My first job was working for my father, building grain bins and installing big irrigation systems for farmers. And since I was a skinny little kid, I had the job of digging out the cave-ins when the trench would collapse when we were lying pipe. Let me tell you, there's nothing more fun than being at the bottom of a 6 foot deep trench with the hot sun directly overhead. No wind, no air, two feet of dirt over your head and a big ass shovel. On the up side I learned how to drive at like 10 years old moving dad's truck around in the fields.

My first real job was working at the local dime store for under the table cash. Started at 14 and worked there almost all the way through high school. I'll never forget the day I came back to the store after lunch and walked in just in time to see an elderly woman shake a big dump out of her pants leg right in front of the cash register. And her bitch daughter looked at the pile, looked at me, and walked her mom right past me and out of the store. One of the ladies in the store told me I should clean it up and I said I was still on my lunch, and that if it was still there when I got back I was quitting. So she called me a pussy and did it herself. Didn't bother me, I wasn't going near that shit (literally).

Of course, my next job was cleaning a movie theater. Every day, Sundays and holidays included. The place was closed one day a year - Christmas Eve. And then I discovered that the projectionist had a closet at the back of his booth with a stack of porno magazines in it taller than me. I guess it must get boring up there waiting for the reel change...

Post Sun May 23, 2004 5:36 pm   View user's profile Send private message Send e-mail
JennyO



Joined: 28 Apr 2004
Posts: 2775
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My first job was driving the flatbed pickup when my dad and uncle were hauling hay. I was 11. The pickup was a '66 Ford stick shift. The seat was stuck as far back as it would go and would NOT move at all. I had to haul myself forward with the steering wheel in order to reach the pedals. This was not the worst part of the job...I also had to drive as slow as possible and as near to each bale as possible (these were the square bales, not those round monstrosities) so my dad and uncle could lift the 90-lb. suckers onto the back of the truck. I did that every summer until we killed the first rattlesnake. (We ALWAYS killed a rattlesnake.) Since snakes make me hyperventilate, that was a pretty good way to get back to the house and into the air conditioning (and back to the Looney Toons hour at 3:00).

My first job for pay was building custom computer cables. I thought it was the most boring job in the world. Then, I went to work as a proofer in a bank. Do you know what a proofer does? They put all those checks and deposit slips on microfiche. Yeah, that was a real improvement.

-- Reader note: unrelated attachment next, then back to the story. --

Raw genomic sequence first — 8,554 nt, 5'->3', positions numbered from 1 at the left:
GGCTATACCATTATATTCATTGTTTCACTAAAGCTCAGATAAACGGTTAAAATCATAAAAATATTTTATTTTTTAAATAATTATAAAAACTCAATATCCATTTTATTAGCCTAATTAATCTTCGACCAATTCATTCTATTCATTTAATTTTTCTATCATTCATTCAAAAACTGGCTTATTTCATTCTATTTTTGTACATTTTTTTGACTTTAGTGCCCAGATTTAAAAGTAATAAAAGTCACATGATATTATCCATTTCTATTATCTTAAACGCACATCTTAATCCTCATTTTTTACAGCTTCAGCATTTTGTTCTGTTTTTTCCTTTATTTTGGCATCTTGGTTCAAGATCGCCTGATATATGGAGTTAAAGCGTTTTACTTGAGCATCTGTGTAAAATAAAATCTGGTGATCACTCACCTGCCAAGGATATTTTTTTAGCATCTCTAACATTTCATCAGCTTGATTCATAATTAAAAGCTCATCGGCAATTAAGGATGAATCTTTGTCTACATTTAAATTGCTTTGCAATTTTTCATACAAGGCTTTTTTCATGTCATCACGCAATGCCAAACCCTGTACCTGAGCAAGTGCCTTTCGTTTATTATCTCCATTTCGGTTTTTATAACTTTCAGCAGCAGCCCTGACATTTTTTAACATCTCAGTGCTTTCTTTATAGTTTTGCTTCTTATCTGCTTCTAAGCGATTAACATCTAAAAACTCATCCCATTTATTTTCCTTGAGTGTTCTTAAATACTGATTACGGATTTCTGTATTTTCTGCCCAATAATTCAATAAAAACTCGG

Jen

Post Mon May 24, 2004 2:56 pm   View user's profile Send private message Visit poster's website
Lauren



Joined: 07 Mar 2004
Posts: 1582
Location: Massachusetts
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I loved my first job. I want it back, but it just won't pay the bills.

My sophomore year in high school, I decided "enough with this babysitting shit" and got a job at a bookstore. I worked there for seven years, and would probably still be working there on weekends if there wasn't a conflict of interest with my current job - how fair is it to be a sales rep for a publisher and work for a store that is someone else's account? I'd know things about someone else's sales, and the owner/buyer would be tempted to ask me for favors (I still get calls from her to this day: "They say you're out of stock on this. Anything you can do for us?")

The owner, sadly, may drive the store into the ground. She got her degree in travel and tourism and was sort of forced to give up her aspiration of becoming a travel agent because her dad wanted to retire and needed to hand the store over to someone. All the other kids in the family basically went "not it!" and pointed at her, and hence she's been running a bookstore for the better part of fifteen years now, when it's not really what she wants to do. Maybe someday she'll sell it and I'll rally a bunch of the old employees to buy it from her. I already have my dream crew.

But I loved it. I love books, I love reading them and selling them, and working with people who love doing those things. I had one woman who came in the night before she left for vacation, and after asking a few questions, sent her home with Love Nun. About a year later, this woman came back, remembered me, and asked me to recommend something for her next trip. I miss that connection.

Even now, I call myself a bookseller, because my job is still to get books into the hands of readers, even if I'm a step removed from it now. But hey, now I can recommend books to buyers, who will read them and recommend them to their staffs, who will read them and handsell to customers. I guess I'm sort of reaching even more people this way.
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Post Mon May 24, 2004 6:32 pm   View user's profile Send private message Send e-mail Visit poster's website AIM Address ICQ Number